Skip to main content
search
0

I just got back from a week of trekking and a week of birding at Uttarakhand. Usually, a blog post after a trip like this takes mere hours as that’s the first thing I do when I get back. But, this has taken more than 2 days for me to update. Honestly, I am very disillusioned by birding these days, to say the least.

At its most basic definition, birdwatching is simply about enjoying and identifying wild birds, as well as observing their behavior (appearance and calls included) in their natural habitat. If you have followed my blog, you will notice that I’ve been fascinated by birds and their behavior since I took this hobby up about 3 years ago. Their world is intricate and sometimes beyond human understanding when you look at how they function and their migratory patterns.

In the need to understand them, ornithologists in the past have used methods that are at times even gruesome. I mean my heart sank when I found out (very late in life) that Dr Salim Ali would shoot down birds in order to identify and document different species.

Another such ‘unethical’ method is playing back bird songs in order to attract birds. I did a bit of reading and there are studies that have proven┬áthat┬áplaying the recorded song of a bird species in the wild, simply to lure it into view, can harm the bird. The recorded song may be heard by the bird as a challenge from a competitor, resulting in unnecessary stress on the bird. Or the song could distract the bird from normal activities, such as caring for its young.

With the advent of technology and birders who are in search of that perfect shot (mostly for Social Media), has made field guides across, walk with Bluetooth-enabled speakers to play sounds almost non-stop. Our 5 day ‘birding’ involved sitting through a couple of sessions in a hide (another concept I am definitely done doing) and walking with guides whose sole focus is to get you that perfect shot. To the extent, they are pushy asking us to get out to get birds that are not common.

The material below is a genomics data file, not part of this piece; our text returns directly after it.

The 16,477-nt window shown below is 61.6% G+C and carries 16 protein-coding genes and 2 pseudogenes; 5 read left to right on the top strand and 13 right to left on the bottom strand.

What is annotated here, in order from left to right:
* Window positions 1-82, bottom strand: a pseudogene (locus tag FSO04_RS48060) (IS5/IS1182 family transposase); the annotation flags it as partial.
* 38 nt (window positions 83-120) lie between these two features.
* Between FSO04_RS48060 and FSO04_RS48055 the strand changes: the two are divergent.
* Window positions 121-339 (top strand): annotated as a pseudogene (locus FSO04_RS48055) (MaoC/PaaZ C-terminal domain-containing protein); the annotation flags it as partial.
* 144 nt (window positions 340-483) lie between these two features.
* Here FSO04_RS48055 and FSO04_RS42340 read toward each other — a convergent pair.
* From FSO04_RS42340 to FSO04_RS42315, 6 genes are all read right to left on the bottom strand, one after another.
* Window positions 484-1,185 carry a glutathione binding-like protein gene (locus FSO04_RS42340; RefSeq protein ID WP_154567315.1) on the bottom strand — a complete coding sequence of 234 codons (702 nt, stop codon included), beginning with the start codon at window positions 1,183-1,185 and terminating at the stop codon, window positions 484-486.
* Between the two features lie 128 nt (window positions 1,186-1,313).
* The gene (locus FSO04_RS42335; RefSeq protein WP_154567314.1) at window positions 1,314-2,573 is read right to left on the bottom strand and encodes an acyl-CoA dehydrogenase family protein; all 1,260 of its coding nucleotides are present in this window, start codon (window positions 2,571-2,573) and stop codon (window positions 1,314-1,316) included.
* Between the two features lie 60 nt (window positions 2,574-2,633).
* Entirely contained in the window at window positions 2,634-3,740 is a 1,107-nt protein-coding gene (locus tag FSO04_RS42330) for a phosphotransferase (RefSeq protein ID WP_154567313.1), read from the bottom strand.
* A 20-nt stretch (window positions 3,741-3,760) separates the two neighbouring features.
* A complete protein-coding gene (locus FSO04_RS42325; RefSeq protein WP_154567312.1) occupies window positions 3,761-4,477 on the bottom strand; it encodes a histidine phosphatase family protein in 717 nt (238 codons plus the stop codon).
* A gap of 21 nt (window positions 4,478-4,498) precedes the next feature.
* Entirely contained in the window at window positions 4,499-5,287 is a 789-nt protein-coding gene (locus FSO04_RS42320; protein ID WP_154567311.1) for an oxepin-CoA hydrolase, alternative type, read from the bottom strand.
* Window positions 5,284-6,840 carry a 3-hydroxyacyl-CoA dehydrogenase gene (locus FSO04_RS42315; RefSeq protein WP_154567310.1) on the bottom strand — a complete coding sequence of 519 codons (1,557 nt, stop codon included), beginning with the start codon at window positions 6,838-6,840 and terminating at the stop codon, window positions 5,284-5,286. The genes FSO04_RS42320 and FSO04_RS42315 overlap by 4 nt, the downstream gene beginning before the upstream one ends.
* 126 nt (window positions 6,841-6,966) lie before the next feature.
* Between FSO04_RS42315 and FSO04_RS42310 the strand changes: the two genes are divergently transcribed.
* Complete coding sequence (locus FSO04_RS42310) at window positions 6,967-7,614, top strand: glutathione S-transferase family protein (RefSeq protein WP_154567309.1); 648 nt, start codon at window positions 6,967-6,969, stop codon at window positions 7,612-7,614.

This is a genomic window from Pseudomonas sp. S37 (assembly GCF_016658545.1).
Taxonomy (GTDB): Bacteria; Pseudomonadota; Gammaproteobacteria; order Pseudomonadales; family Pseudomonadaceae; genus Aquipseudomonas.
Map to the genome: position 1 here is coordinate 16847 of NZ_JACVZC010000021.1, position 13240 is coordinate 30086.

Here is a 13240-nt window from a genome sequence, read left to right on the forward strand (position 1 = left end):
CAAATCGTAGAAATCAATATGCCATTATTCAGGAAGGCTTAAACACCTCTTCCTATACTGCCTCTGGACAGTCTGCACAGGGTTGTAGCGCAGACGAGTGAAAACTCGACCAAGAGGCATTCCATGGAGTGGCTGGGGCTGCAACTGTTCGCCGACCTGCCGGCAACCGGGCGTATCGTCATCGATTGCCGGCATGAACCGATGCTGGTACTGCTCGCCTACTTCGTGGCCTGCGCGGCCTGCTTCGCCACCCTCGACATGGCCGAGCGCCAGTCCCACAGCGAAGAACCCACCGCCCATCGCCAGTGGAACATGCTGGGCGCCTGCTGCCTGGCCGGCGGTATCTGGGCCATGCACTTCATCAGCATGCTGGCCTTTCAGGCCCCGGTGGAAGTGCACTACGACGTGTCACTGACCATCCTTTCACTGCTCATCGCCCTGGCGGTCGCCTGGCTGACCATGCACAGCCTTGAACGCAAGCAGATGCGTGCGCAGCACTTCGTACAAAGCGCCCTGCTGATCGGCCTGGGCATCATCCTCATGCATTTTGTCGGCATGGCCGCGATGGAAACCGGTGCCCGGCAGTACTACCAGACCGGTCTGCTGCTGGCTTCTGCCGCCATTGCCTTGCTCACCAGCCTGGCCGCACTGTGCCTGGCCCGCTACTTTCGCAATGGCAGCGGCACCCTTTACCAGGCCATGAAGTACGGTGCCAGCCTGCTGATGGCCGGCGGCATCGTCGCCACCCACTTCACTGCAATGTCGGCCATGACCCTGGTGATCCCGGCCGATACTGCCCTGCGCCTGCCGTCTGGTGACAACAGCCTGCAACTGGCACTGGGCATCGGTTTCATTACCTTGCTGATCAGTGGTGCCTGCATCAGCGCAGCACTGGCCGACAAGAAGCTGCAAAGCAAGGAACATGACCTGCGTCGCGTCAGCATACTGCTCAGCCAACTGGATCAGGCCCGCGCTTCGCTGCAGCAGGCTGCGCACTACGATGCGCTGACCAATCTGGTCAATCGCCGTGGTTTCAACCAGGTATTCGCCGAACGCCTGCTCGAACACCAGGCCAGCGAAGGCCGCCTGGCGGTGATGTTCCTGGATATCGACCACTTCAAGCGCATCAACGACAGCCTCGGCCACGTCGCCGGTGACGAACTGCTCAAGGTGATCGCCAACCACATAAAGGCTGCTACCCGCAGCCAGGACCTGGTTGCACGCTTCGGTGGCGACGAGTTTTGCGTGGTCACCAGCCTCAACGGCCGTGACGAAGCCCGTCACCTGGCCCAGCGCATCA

I am an equal culprit for not putting my foot down and going with the flow. But, the more I think about it, the more I am convinced this will be my last such outing.

I do sincerely hope birders are a little more sensitive towards a world that we may not fully understand and do not worry about that gorgeous-looking creamy background, almost studio-like shots. Think about it, everyone has the exact same shot as you. So, what’s the big deal?

Okay, rant is done. I have categorized this blog into two. The first set, looks great but I am least proud of them as they are either shot in a hide or by luring the bird to come towards us. The second set is something that is shot completely in the wild without any gimmicks and the way it should be done.

And, here’s an additional article that every birder must read.

Set 1.

Chestnut-tailed Starling

White-crested laughingthrush

Red-billed leiothrix

Ultramarine flycatcher
Blue-winged minla and Chestnut-bellied nuthatch
Spot-winged starling
Brown-fronted woodpecker (male and female)
Himalayan Bulbul
Wedge-tailed green pigeon
Veriditer flycatcher
Plum-headed parakeet (male and female)
Greater yellownape
Rufous-chinned laughingthrush
Chestnut-bellied nuthatch (male and female)
Kalij pheasant
Scarlet minivet
Crimson sunbird
Koklass pheasant
Cheer pheasant
Mountain Scops Owl

Set 2.

Scarlet minivet (male and female)

Bar-tailed treecreeper

Himalayan griffon

Common Cuckoo
Scaly thrush
Blue whistling thrush
Himalayan Bulbul
Black bulbul
Veriditer flycatcher
Crested kingfisher
Blue-throated barbet
Chestnut-headed bee-eater
Gray-hooded warbler
Great barbet
Brown fish owl
Fulvous-breasted woodpecker
Asian barred owl
Greater flameback (male and female)
Lesser yellownape
Brown wood owl
Mountain bulbul

Black-throated bushtit

Gray bushchat

Chestnut-bellied rock thrush

There are a lot more, but this is all that I could get myself to edit and post for now. For the rest, well, there is always Instagram isnt it?

One Comment

Leave a Reply